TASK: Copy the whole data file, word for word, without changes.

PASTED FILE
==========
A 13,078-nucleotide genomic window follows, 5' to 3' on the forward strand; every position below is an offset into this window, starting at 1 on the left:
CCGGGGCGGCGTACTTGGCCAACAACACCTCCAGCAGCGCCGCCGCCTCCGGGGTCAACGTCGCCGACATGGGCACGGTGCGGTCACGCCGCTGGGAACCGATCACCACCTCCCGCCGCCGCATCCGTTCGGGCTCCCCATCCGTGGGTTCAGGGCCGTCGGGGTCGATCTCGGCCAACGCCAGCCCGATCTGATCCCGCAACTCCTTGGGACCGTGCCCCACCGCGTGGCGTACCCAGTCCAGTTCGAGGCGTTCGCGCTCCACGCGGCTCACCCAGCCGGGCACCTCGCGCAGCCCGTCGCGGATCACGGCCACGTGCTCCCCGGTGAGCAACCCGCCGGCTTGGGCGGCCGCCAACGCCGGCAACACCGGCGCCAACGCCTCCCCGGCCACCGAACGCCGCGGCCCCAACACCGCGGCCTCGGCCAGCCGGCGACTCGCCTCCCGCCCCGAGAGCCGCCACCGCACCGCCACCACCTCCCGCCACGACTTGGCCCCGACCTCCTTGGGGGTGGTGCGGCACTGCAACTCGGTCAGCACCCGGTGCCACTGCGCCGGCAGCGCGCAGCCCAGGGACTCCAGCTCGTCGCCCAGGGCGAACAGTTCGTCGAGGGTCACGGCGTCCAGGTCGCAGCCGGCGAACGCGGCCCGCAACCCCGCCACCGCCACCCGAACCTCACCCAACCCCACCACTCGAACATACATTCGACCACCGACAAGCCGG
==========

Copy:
A 13,078-nucleotide genomic window follows, 5' to 3' on the forward strand; every position below is an offset into this window, starting at 1 on the left:
CCGGGGCGGCGTACTTGGCCAACAACACCTCCAGCAGCGCCGCCGCCTCCGGGGTCAACGTCGCCGACATGGGCACGGTGCGGTCACGCCGCTGGGAACCGATCACCACCTCCCGCCGCCGCATCCGTTCGGGCTCCCCATCCGTGGGTTCAGGGCCGTCGGGGTCGATCTCGGCCAACGCCAGCCCGATCTGATCCCGCAACTCCTTGGGACCGTGCCCCACCGCGTGGCGTACCCAGTCCAGTTCGAGGCGTTCGCGCTCCACGCGGCTCACCCAGCCGGGCACCTCGCGCAGCCCGTCGCGGATCACGGCCACGTGCTCCCCGGTGAGCAACCCGCCGGCTTGGGCGGCCGCCAACGCCGGCAACACCGGCGCCAACGCCTCCCCGGCCACCGAACGCCGCGGCCCCAACACCGCGGCCTCGGCCAGCCGGCGACTCGCCTCCCGCCCCGAGAGCCGCCACCGCACCGCCACCACCTCCCGCCACGACTTGGCCCCGACCTCCTTGGGGGTGGTGCGGCACTGCAACTCGGTCAGCACCCGGTGCCACTGCGCCGGCAGCGCGCAGCCCAGGGACTCCAGCTCGTCGCCCAGGGCGAACAGTTCGTCGAGGGTCACGGCGTCCAGGTCGCAGCCGGCGAACGCGGCCCGCAACCCCGCCACCGCCACCCGAACCTCACCCAACCCCACCACTCGAACATACATTCGACCACCGACAAGCCGG